Flow in a pipe occurs as a result of pressure drop and always travels from a high pressure location (usually a pump or charged accumulator) to a lower pressure location (such as occurs when a valve opens). When there is no flow in a circuit, then the pressure is equal throughout the circuit. Note a hydraulic circuit consists of tubing and components connected together to perform some specific function. These hydraulic circuits generally have a pressure source which route fluid to a specific function, such as the landing gear. A pipe cross section is shown in Figure 1.
Figure 1 Pipe Cross Section
Generally speaking, fluid flow behaves much like flow in an electrical circuit with a power supply, ground path and wires/resistances. In this analogy, pressure drop is equivalent to voltage drop, fluid flow is equivalent to current, and pipe geometry and flow viscosity combine to form the resistance. Flow is divided up between branches depending upon the comparative resistance between each branch – branches (pipes) with low resistance get more flow and branches (pipes) with high resistances get less flow. Pipes that are closed at one end get zero flow. Flow is proportional to pressure (or voltage) drop through the pipe.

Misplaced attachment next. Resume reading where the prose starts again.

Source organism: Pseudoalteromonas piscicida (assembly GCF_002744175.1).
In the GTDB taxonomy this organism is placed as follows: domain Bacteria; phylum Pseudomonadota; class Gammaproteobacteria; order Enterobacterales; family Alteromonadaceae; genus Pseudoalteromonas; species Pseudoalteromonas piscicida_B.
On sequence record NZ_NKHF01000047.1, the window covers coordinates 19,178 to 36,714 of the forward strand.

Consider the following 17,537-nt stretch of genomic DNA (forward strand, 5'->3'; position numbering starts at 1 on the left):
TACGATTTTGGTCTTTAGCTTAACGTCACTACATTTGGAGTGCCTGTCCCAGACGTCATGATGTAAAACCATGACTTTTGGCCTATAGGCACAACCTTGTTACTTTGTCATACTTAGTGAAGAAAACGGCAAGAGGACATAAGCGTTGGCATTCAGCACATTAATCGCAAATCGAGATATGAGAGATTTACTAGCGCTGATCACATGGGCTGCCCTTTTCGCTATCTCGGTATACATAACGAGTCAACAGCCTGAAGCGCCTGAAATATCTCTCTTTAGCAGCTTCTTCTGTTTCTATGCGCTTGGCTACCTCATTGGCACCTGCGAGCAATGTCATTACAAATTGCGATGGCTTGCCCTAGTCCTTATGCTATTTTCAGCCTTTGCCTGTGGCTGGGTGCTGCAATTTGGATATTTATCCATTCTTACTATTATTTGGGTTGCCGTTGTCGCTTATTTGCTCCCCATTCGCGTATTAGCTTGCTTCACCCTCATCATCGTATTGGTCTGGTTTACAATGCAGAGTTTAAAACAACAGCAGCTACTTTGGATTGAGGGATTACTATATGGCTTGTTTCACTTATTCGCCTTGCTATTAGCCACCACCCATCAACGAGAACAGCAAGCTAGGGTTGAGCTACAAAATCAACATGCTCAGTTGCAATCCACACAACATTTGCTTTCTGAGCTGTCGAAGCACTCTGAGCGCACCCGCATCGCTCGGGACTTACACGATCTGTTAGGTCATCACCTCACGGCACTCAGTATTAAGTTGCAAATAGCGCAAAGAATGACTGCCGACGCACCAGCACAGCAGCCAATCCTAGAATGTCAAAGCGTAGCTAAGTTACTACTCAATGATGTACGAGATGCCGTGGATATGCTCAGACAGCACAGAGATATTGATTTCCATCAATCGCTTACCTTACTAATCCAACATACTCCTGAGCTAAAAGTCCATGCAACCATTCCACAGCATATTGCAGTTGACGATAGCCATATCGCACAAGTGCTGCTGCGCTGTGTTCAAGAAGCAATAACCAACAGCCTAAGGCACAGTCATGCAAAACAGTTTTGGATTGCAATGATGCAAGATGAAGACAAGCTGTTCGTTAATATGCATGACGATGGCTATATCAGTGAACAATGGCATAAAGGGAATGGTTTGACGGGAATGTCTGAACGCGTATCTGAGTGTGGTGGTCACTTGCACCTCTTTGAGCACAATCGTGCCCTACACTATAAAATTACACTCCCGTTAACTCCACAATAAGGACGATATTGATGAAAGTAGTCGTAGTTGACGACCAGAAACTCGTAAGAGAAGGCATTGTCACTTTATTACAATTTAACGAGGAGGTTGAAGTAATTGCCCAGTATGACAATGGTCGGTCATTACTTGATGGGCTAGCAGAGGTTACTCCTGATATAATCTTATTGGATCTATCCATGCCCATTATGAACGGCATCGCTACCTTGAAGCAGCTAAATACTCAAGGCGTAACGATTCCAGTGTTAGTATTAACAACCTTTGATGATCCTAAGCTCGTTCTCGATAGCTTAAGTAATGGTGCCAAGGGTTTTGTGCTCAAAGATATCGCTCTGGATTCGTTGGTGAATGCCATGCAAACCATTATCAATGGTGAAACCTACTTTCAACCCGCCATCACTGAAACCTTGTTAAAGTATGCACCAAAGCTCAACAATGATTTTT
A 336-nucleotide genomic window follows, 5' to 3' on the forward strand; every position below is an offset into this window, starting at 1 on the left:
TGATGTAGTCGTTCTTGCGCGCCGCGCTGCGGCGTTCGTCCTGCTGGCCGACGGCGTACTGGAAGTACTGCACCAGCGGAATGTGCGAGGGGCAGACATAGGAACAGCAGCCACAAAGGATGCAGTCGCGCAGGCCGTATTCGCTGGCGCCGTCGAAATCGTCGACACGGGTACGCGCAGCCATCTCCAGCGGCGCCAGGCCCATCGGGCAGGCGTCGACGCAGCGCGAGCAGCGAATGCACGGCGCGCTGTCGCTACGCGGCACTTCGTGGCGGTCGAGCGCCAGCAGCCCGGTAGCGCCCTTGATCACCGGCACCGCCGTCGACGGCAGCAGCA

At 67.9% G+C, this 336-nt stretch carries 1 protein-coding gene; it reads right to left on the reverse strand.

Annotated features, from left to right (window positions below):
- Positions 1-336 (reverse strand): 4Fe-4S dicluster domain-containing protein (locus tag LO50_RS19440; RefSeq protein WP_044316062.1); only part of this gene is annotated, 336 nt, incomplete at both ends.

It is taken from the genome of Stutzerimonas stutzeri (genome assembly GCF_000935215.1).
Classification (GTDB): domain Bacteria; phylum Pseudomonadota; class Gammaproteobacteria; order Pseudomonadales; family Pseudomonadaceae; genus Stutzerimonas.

For design purposes we can use simplified equations to analyze performance and to size pipes. The equation to use depends on whether the flow is laminar or turbulent. Laminar or turbulent flow is determined using Reynolds number, which is a dimensionless number that is a function of pipe geometry, fluid properties, and fluid velocity. Analysis of piping networks can also be accomplished using 1st order pipe models in a simulation model.
In reality though, the specific behavior of flow of hydraulic fluid in pipes is very complex. The complexity is a result of (i) non-steady fluid properties, (ii) the fact that hydraulic fluid has mass, is compressible and stores energy, and (iii) valves/actuators are changing the piping configuration during operation. This end result is pressure waves of varying frequencies and magnitudes within the pipes, which cause unforeseen behavior in hydraulic systems. Determination of these pressure waves and their behaviors is very difficult, usually requiring detailed analysis using some form of Navier Stokes or exhaustive testing. Analysis of pressure wave effects in hydraulic systems is tedious and time consuming. A common approach in industry is to first use simplified equations to size pipes. Secondly, pipe network models using 1st order pipe equations are constructed for analyzing flow sharing between hydraulic circuits and to validate sufficient pressure is available at each actuator/motor/servo component. Lastly, high frequency (pressure wave) effects can then be evaluated for components or subsystems that may be susceptible to pressure waves. There are some simple checks that can be utilized and also more complex models for pressure wave analysis.